I have a fairly large Git repository with 1000s of commits, originally imported from SVN. Before I make my repo public, I'd like to clean up a few hundred commit messages that don't make sense in my new repo, as well as to remove all that git-svn informational text that got added.

I know that I can use 'git rebase -i' and then 'git commit --amend' to edit each individual commit message, but with hundreds of messages to be edited, that's a huge pain in the you-know-what.

Is there any faster way to edit all of these commit messages? Ideally I'd have every commit message listed in a single file where I could edit them all in one place.



That's an old question but as there is no mention of git filter-branch, I just add my two cents.

I recently had to mass-replace text in commit message, replacing a block of text by another without changing the rest of the commit messages. For instance, I had to replace Refs: #xxxxx with Refs: #22917.

I used git filter-branch like this

git filter-branch --msg-filter 'sed "s/Refs: #xxxxx/Refs: #22917/g"' master..my_branch
  • I used the option --msg-filter to edit only the commit message but you can use other filters to change files, edit full commit infos, etc.
  • I limited filter-branch by applying it only to the commits that were not in master (master..my_branch) but you can apply it on your whole branch by omitting the range of commits.

As suggested in the doc, try this on a copy of your branch. Hope that helps.

Sources used for the answer

  • 2
    --msg-filter option outputs commit message on STDOUT and takes new commit message on STDIN so you need to use "sed" instead of "sed -i": <pre><code>git filter-branch --msg-filter 'sed "s/Refs: #xxxxx/Refs: #22917/g"' master..my_branch </code></pre> – Simon Desfarges Apr 3 '17 at 15:50
  • 2
    @SimonDesfarges You're absolutely right ! It doesn't work, I update my answer right away – Lex Lustor Apr 4 '17 at 11:57
  • If you do this in a copy of your branch as @LexLustor suggests, you might have a stray reference left over after the git filter-branch operation. If so, you can do this to get rid of the leftover reference: git update-ref -d refs/original/refs/heads/your-temp-branch-name – Christian Long Jul 24 '18 at 3:59

This is easy to do as follows:

  • Perform first import.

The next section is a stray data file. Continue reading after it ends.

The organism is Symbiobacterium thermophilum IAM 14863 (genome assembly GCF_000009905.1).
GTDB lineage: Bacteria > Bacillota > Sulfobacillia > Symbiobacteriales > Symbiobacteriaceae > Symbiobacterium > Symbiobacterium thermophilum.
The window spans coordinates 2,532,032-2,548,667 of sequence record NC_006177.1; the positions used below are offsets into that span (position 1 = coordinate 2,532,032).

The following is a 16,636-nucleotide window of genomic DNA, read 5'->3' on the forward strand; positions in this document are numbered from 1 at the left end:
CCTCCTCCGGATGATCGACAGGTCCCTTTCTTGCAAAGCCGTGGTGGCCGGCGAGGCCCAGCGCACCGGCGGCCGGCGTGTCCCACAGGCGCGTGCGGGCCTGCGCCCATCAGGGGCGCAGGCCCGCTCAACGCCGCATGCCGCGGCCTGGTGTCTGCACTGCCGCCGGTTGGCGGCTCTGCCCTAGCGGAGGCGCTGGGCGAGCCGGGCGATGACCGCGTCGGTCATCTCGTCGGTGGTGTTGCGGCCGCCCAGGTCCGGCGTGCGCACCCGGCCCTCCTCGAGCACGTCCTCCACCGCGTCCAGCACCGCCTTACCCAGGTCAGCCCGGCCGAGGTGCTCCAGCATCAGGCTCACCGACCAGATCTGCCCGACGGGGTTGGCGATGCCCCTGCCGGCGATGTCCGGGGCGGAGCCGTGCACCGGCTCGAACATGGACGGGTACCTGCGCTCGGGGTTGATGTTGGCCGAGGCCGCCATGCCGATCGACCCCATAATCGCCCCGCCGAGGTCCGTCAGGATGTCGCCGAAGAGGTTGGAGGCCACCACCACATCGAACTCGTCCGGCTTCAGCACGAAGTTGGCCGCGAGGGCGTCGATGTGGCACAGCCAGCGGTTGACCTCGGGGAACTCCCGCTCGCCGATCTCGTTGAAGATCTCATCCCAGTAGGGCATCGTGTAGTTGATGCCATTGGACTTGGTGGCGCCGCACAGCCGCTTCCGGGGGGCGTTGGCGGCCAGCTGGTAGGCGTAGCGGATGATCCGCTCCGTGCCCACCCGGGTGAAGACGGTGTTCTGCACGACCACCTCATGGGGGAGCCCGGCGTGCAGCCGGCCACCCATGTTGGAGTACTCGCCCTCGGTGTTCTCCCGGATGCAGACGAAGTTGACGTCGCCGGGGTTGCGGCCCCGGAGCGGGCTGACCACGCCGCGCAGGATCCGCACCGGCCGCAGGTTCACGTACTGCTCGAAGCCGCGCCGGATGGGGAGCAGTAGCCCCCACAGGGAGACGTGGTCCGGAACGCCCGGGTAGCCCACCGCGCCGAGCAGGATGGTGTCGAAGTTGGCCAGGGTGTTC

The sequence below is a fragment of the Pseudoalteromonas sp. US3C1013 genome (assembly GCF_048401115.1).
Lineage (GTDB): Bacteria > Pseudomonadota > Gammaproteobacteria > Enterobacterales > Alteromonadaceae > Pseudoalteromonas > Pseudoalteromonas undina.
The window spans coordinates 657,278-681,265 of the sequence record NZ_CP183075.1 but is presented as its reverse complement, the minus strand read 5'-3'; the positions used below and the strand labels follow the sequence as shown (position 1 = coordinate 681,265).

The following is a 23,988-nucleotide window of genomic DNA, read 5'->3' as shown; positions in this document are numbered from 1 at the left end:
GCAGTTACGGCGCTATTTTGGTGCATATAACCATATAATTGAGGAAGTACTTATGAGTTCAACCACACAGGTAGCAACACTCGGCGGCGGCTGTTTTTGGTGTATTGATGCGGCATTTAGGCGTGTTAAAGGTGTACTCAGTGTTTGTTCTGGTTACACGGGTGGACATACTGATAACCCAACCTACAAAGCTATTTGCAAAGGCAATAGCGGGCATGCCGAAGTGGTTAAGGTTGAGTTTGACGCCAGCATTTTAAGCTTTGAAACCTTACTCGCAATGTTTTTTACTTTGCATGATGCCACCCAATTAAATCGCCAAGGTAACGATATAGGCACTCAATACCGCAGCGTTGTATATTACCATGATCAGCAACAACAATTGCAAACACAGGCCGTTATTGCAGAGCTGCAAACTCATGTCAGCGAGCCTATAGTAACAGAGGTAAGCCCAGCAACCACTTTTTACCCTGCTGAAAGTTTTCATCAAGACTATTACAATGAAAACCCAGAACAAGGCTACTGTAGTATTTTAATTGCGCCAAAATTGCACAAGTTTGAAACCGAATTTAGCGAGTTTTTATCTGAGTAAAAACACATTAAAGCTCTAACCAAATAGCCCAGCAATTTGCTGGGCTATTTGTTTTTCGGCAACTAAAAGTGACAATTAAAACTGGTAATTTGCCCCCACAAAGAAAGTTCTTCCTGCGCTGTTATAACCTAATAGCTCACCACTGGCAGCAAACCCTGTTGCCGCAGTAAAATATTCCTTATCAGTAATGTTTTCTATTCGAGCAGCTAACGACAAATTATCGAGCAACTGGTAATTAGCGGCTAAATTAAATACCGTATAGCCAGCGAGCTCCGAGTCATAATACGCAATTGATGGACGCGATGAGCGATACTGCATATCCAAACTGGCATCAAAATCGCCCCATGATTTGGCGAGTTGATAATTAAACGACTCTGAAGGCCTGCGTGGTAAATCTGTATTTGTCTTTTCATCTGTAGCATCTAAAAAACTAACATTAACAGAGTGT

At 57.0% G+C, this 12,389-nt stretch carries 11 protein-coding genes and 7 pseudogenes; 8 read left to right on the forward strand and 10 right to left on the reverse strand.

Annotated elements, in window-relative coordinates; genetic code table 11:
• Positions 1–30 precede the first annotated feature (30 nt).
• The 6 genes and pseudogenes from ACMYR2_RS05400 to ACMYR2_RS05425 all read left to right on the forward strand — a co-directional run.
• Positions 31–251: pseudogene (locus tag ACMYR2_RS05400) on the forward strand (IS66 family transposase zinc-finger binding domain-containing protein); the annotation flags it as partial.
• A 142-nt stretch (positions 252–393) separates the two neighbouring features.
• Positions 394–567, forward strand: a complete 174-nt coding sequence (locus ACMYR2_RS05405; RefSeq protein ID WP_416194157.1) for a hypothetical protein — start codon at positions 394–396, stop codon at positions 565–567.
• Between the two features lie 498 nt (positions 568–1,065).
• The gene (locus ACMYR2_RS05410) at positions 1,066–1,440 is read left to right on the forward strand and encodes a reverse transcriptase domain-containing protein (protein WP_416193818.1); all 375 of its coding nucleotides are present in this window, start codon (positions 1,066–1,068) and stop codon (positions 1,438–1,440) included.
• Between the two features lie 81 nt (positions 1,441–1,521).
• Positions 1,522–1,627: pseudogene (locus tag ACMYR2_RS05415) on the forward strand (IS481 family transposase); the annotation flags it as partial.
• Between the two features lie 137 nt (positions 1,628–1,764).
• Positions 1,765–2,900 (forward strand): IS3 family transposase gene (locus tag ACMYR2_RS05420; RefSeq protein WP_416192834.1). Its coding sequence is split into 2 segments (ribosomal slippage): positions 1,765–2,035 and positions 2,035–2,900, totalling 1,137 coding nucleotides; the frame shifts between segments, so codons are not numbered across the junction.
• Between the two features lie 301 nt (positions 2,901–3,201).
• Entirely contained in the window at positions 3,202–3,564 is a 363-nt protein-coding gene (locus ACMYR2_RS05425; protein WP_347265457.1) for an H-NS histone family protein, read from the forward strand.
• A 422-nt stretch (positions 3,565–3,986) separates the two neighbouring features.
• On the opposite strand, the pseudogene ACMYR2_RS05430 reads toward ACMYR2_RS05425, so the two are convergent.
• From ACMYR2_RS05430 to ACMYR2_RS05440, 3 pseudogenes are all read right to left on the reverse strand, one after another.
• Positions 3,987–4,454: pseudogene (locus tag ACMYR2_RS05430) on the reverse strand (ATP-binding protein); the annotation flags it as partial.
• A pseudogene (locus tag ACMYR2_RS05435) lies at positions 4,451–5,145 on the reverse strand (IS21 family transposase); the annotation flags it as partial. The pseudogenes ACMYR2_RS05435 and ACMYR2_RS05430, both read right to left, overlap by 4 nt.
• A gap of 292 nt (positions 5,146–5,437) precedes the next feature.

• Export all commits into text:

    git format-patch -10000

    Number should be more than total commits. This will create lots of files named NNNNN-commit-description.patch.

  • Edit these files using some script. (Do not touch anything in them except for top with commit messages).
  • Copy or move edited files to empty git repo or branch.
  • Import all edited commits back:

    git am *.patch

This will work only with single branch, but it works very well.

  • Seems promising, thank you! Unfortunately I'm getting a "Bad file number" error when running 'git am *.patch'. I'm on Windows 7, and a quick Google search seems to suggest that it's related to exceeding the maximum number of command line arguments, which makes sense given that there's a patch file for each commit. I'll try it on my Mac a little later. – Walt D Jan 15 '13 at 7:21
  • You can do it in small batches, just make sure that sequence in increasing – mvp Jan 15 '13 at 7:30
  • ls *.patch | xargs git am automates that. – jthill Jan 15 '13 at 8:32
  • Sure, but on windows you would have install mingw or cygwin first. Much easier to start this on Linux or Mac. – mvp Jan 15 '13 at 8:34
  • 4
    use "git am --committer-date-is-author-date" to preserve the commit dates – oluc May 3 '13 at 8:53

You can use git rebase -i and replace pick with reword (or just r). Then git rebasing stops on every commit giving you a chance to edit the message.

The only disadvantages are that you don't see all messages at once and that you can't go back when you spot an error.

  • 1
    This is not the way to go. Opening 1000 commit messages one at a time takes about 8.5 hours to do all of them. calculating about 30 seconds a message – Whitecat Oct 1 '16 at 20:50
  • @Whitecat I misunderstood the question so that you want to do some manual cleanup, but you want something automated. Then what's the problem with git filter-branch mentioned in another answer? – maaartinus Oct 1 '16 at 22:35
  • I am having a problem with git filter-patch it is only showing patches and not the commits. I have over 6000 commit messages I want to change. But when I do git filter-patch -100000 HEAD I get only 500 patch files. – Whitecat Oct 1 '16 at 22:46
  • 1
    @Whitecat That's strange. I've just tried git filter-branch --msg-filter 'echo "foo: " && cat' and it rewrote nearly 3000 commits (all I have) in 20 seconds. IMHO perfect for what you need. If it doesn't work for you, add the details to the question - or better write another one. +++ I'm assuming, you mean filter-branch, not filter-patch. – maaartinus Oct 1 '16 at 22:59
  • 1
    @Whitecat That's easy, use your favorite Unix tool, e.g., git filter-branch --msg-filter 'perl -pe "s/issue-\\d{1,4}/Task/"'. I'm not sure about needed escaping, so try to add or remove backslashes. If things get complicated, write a shell or perl script. – maaartinus Oct 4 '16 at 10:29

A great and simple way to do this would be to use git filter-branch --msg-filter "" with a python script.

The python script would look something like this:

import os
import sys
import re

pattern = re.compile("(?i)Issue-\d{1,4}")

commit_id = os.environ["GIT_COMMIT"]
message   = sys.stdin.read()

if len(message) > 0:

    if pattern.search(message):
        message = pattern_conn1.sub("Issue",message)

print message

The command line call you would make is git filter-branch -f --msg-filter "python /path/to/git-script.py"


As alternative, consider skipping the import of the whole repository. I would simply checkout, clean up and commit important points in the history.

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